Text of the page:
^ Indeed, terminal performance can drive one nutty.
I'm a research scientist - basic science - by trade and training. So you can imagine how much data appeals to me. There's so much of it, it's hard to make heads or tails without another context.
Towards that end, my background is biological/medical, so where it comes to terminal performance, I'm strongly biased towards the physiologic stop side of the equation: I believe in the need to physically disrupt the critical CNS structures or to induce hypovolemic shock, in order to stop the threat.
With that in-mind, my go-to has thus always been DocGKR
's data:https://www.ar15.com/ammo/project/Self_ ... _Ammo_FAQ/
Within the criteria of the testing above, there becomes no best/better: it's only pass/fail. Of those cartridges that pass the testing, the resultant list is not generated in terms of performance or personal preference, but rather, is just a list.
It is also this "list format" which illustrates the relative importance of vetting the ammo you select for function in your specific and unique firearm, rather than to judge that ammo by its supposed quantified performance. That we must remember that terminal performance is a byproduct of the projectile actually reaching the intended target.
So the question is less whether a particular round does more/less damage. It's a handgun round, it's gonna suck: if I knew I'd be getting into a gunfight that day, I'd have brought a long-gun.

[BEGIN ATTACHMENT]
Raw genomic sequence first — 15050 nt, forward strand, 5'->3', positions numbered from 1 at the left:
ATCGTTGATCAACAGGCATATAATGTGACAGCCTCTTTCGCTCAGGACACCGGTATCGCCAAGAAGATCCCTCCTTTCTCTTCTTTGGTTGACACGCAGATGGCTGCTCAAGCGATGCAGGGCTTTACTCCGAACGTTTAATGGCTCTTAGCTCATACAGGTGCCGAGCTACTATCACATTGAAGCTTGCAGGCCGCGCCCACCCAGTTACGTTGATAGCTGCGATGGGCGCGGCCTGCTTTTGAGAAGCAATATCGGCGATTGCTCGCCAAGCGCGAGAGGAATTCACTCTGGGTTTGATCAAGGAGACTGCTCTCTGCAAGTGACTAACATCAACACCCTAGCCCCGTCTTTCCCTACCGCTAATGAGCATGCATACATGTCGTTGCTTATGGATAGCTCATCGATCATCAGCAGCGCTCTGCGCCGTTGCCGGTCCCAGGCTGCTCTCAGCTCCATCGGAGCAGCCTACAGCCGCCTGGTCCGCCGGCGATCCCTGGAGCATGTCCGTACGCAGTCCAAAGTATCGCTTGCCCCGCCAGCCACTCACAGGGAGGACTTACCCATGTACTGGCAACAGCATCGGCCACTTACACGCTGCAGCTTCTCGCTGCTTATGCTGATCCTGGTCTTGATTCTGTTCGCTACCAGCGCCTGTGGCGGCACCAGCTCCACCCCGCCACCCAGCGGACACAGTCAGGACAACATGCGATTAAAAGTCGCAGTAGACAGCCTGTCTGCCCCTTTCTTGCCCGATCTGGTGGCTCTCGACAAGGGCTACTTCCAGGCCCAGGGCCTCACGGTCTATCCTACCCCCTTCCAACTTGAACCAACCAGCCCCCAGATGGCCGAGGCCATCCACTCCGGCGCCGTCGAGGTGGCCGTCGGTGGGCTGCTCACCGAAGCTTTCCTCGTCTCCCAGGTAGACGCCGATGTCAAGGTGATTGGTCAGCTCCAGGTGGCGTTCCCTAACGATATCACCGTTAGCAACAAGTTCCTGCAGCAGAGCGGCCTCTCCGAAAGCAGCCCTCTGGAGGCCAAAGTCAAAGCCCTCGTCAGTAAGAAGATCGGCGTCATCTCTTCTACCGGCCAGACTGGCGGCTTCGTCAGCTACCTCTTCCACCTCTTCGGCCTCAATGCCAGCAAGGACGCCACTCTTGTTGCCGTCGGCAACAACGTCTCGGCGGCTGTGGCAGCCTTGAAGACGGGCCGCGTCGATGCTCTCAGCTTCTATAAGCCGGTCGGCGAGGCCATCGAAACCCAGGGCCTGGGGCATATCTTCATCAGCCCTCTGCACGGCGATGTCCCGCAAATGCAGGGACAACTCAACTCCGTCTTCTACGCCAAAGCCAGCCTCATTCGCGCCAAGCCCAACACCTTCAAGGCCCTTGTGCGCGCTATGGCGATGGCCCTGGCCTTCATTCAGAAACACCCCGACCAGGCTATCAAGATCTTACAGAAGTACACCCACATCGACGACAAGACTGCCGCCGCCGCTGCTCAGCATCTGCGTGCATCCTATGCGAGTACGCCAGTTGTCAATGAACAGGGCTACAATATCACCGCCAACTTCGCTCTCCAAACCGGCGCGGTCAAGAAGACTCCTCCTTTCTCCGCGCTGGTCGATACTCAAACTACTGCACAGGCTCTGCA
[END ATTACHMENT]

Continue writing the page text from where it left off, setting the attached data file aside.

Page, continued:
And with that, we're back to the fact that the bullet must exit the muzzle and the cartridge must function your autoloading pistol correctly.
And we're back to the fact that you need to be able to shoot that load with the speed and accuracy that you deem necessary.
To verify both is actually easier than one would think.
For the former, simply make sure that your weapon will work well with said cartridge. This type of testing may be expensive, but realistically, as long as your daily concealed-carry weapon can successfully discharge its resident magazine and the spare magazine(s) that you carry on your body, that's really all that's necessary, no?
With the latter, simply shoot to a known metric that both has restraints of time and forces a quantifiable score. Even something as simple as the Vickers-Hackathorn "The Test" ( aka 10/10/10 - http://soldiersystems.net/2012/11/10/gu ... vickers-5/
and http://www.activeresponsetraining.net/1 ... ting-drill
), shot in its simplest format, will force you to perform towards the most fundamental of the BSA template.
If you score worse, given the same time (or score the same, but spend longer doing it), then is the juice worth the squeeze?
With respect to "overpenetration," my view of it is rather simplistic.
That any round designed to carve a hole is going to carve a hole, period. That there is no magic bullet that's just going to kill the bad guy but will magically leave any innocent unharmed, should such an individual find his/her way in the path.
In the open, watch the foreground and background. Rule 4. Understand how your movement as well as that of the threat(s) can influence angles and its interplay with the backdrop (i.e. swinging that close-up shot because the threat suddenly took a side-step, how much distance have you swept through via that arc, 20 ft. or 20 yards downrange?).
For home-defense, where lanes-of-fire can be worked out prior to the event, what are your no-shoot zones? can furniture be rearranged to offer a more solid backstop? etc.
So, again, this ties back to our performance behind the gun as shooters. The better control we have over the gun, the better we can shoot, the less likely that overpenetration or other backdrop/foreground considerations will be an issue.